Star Trek

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Star Trek collectively refers to an American science-fiction franchise spanning six unique television series (which comprise 726 episodes) and twelve feature films, in addition to hundreds of novels, computer and video games, fan stories, and other works of fiction — all of which are set within the same fictional universe created by Gene Roddenberry during the mid-1960s. Since its debut, Star Trek has become one of the most popular names in the history of science fiction entertainment, and one of the most popular franchises in television history.

Television series[edit]

Feature films[edit]

Internet series (Fan films)[edit]

See also[edit]


  • I would have loved to have done a Star Trek crossover. The very first year, we talked about it. Then Star Trek finally went off air. Landing the Tardis on board the Enterprise would have been magnificent. Can you imagine what their script department would have wanted, and what I would have wanted? It would have been the biggest battle.
  • Skinny Pete: What do you think all those sparkles and shit are? Transporters are breaking you apart right down to your molecules and bones. They're makin' a copy. That dude who comes out on the other side? He's not you. He's a color Xerox.
Badger: So you're telling me every time Kirk went into the transport he was killing himself? So over the whole series, there was, like, 147 Kirks?
Skinny Pete: At least. Dude, no, why do you think McCoy never liked to beam nowhere? 'Cause he's a doctor, bitch! Look it up, it's science!
  • Moore: Star Trek has very, very strong bones. The original concept was just very strong and, at the same time, flexible. You could play a lot of different kinds of stories in the idea of a starship boldly going, arriving in a new society, a completely alien world. You could play with a whole series of sets of problems and adventures with a starship crew and this society and then leave at the end of the episode and go do it again next week. There’s just a huge canvas of stories you can tell. You can just keep riffing on that. It wasn’t such a challenge to reinvent it. Even J.J.’s work… there just had been so much Star Trek by that point that it kind of needed to wipe the slate clean and start over. It wasn’t that Trek lacked imagination; it was just that the franchise had been burdened down by its own continuity.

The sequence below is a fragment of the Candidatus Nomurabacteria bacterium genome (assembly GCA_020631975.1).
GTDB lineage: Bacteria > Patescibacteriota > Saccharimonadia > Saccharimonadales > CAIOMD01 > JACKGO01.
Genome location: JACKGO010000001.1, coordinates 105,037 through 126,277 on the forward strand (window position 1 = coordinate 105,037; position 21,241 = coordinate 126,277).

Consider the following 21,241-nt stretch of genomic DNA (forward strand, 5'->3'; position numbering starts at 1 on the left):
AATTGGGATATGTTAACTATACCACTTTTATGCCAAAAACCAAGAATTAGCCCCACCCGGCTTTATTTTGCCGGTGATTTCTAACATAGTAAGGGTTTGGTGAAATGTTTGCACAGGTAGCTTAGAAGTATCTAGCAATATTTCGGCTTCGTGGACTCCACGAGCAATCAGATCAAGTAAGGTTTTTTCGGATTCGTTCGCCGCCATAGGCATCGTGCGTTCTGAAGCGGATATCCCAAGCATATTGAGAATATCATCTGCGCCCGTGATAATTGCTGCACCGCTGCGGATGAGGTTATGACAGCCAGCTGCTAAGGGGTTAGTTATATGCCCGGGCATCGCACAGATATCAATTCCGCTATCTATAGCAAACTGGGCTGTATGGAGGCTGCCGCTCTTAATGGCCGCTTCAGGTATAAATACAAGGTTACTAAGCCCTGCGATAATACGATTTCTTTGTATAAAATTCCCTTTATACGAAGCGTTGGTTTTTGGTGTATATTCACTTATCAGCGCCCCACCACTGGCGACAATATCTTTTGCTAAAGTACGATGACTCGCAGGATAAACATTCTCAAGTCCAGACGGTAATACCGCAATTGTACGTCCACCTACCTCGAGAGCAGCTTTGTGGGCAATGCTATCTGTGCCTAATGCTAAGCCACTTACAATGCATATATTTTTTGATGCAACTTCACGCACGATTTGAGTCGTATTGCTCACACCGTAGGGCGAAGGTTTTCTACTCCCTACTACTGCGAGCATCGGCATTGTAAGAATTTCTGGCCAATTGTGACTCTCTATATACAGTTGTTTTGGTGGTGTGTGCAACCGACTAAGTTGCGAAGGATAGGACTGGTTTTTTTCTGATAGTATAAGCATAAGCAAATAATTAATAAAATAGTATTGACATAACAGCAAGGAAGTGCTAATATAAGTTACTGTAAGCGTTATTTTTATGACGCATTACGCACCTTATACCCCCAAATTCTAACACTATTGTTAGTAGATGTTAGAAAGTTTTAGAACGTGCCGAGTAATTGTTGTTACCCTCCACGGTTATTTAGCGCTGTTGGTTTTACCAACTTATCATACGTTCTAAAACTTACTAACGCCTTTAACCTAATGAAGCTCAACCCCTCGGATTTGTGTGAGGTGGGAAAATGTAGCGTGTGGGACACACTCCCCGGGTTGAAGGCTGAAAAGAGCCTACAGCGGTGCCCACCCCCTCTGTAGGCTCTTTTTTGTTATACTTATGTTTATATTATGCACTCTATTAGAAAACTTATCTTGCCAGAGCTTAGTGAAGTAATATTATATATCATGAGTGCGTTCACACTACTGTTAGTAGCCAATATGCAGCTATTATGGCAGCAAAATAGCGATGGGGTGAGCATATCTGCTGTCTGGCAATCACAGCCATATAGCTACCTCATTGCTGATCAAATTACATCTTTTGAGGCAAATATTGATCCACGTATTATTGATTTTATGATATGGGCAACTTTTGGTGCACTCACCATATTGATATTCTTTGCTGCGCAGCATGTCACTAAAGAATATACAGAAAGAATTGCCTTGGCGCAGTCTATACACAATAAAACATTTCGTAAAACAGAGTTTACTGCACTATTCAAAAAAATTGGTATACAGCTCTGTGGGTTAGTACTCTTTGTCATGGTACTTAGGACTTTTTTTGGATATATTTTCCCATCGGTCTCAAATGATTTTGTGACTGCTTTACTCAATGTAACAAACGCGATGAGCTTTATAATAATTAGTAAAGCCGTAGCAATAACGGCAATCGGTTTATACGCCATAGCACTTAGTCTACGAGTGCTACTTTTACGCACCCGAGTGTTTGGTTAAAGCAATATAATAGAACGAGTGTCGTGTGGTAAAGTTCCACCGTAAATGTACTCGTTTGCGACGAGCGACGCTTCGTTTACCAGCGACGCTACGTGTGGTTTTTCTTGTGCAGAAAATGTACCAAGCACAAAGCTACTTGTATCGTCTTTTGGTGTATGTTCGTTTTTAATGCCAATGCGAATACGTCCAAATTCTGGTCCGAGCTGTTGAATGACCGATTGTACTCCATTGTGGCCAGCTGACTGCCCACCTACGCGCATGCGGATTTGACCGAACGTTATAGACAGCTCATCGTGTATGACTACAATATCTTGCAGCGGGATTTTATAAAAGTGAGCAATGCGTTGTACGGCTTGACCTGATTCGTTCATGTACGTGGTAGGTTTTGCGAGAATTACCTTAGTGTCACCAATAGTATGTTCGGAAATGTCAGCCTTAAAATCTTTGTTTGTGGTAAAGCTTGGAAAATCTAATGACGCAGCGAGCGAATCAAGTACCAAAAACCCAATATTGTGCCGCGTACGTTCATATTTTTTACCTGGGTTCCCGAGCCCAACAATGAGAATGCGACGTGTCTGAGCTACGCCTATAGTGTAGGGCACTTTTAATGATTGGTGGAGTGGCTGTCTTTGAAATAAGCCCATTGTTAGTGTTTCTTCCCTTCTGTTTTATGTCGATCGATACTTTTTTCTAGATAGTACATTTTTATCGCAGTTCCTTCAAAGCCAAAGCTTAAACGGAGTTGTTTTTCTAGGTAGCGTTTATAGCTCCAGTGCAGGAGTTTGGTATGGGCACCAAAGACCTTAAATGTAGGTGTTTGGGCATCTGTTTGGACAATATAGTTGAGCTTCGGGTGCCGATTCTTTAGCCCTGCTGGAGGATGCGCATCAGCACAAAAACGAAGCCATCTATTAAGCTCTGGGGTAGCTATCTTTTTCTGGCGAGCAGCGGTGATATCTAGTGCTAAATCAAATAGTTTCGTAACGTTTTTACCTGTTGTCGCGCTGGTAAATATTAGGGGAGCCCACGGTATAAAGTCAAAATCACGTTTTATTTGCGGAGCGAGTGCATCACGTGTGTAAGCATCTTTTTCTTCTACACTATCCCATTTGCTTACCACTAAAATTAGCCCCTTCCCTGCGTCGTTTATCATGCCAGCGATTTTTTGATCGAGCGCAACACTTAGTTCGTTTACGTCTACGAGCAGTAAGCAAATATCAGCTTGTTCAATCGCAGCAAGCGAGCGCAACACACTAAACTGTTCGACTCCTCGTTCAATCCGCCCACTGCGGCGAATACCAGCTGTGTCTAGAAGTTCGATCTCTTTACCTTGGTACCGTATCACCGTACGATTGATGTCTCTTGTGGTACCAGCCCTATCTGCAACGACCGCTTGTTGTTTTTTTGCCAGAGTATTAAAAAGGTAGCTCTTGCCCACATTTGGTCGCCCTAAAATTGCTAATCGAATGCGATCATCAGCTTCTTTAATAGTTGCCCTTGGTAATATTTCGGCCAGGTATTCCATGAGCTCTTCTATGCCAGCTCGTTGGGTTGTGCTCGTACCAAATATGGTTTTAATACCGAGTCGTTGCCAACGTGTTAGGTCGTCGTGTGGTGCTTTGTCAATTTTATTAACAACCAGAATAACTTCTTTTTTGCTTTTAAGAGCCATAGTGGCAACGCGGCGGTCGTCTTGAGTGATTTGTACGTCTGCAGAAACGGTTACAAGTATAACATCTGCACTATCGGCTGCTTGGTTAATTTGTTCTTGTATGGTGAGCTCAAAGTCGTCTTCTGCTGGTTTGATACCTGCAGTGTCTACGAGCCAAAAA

Interviewer: Frank Hunt asks: What were the most important lessons you took away (as a writer and producer) from your time working on Star Trek?
  • Moore: That it’s all about the characters and that you really have to be willing to dig into the characters and make it about the people and understand them. That means sitting in rooms for hours on end and arguing about who these people really are. It’s about trying to challenge the characters and challenge yourself. It’s really the lifeblood of television. It’s what it’s all about. People tune into these shows again and again not for the plot of the week and not because they want to be wowed by visual effects. They tune into the show because they fall in love with the characters. They fall in love with Kirk and Spock and Sisko and Janeway and Picard and Data. They want to see those people again. So it’s all about the characters, and that’s the most important thing I learned at Trek.
    • Ronald D. Moore [2]
  • The destiny of Google's search engine is to become that Star Trek computer, and that's what we are building.
  • 'Star Trek' fans totally accepted my sexual orientation. There are a great number of LGBT people across 'Star Trek' fandom. The show always appealed to people that were different — the geeks and the nerds, and the people who felt they were not quite a part of society, sometimes because they may have been gay or lesbian. 'Star Trek' is about acceptance and the strength of the Starship Enterprise is that it embraces diversity in all its forms.
  • Well, you know, Star Trek and the Starship Enterprise was supposed to be a metaphor for Starship Earth. It was supposed to be an idealized representation of what our society should be. In our society, we have a lot of minorities. Asians, African-Americans, women getting on the upward mobility escalator. They're making progress going up, whether it's in the professional world or the business world, or in other various careers. But the problem seems to be that think called the glass ceiling. They make it up to a certain point and then it stops. I kept lobbying to the powers that be at Paramount saying to them, "if Starfleet is to represent that ideal, you just can't keep giving us advances in rank." By that time I was a Commander. The movie before that I was a Lieutenant Commander, but I was still there at the helm punching those same buttons. I said to them, "it's very important that if we are supposed to be that kind of bright, eminently capable people...professionals....we have to get that advancement. We have to be able to show that this idealized society truly works. It's very important than, that we see one of the characters moving up and becoming a captain. Of course, my character being Sulu, I lobbied most vigorously for him. Finally after 25 long years of lobbying, we were able to reach that idealized representation of Starfleet. The glass ceiling doesn't exist with Starfleet. He was a captain then.
    • George Takei interview, November 21, 1994 at 8:30pm eastern, conducted by Peter Anthony Holder, the evening talk show host on CJAD [4]

External links[edit]

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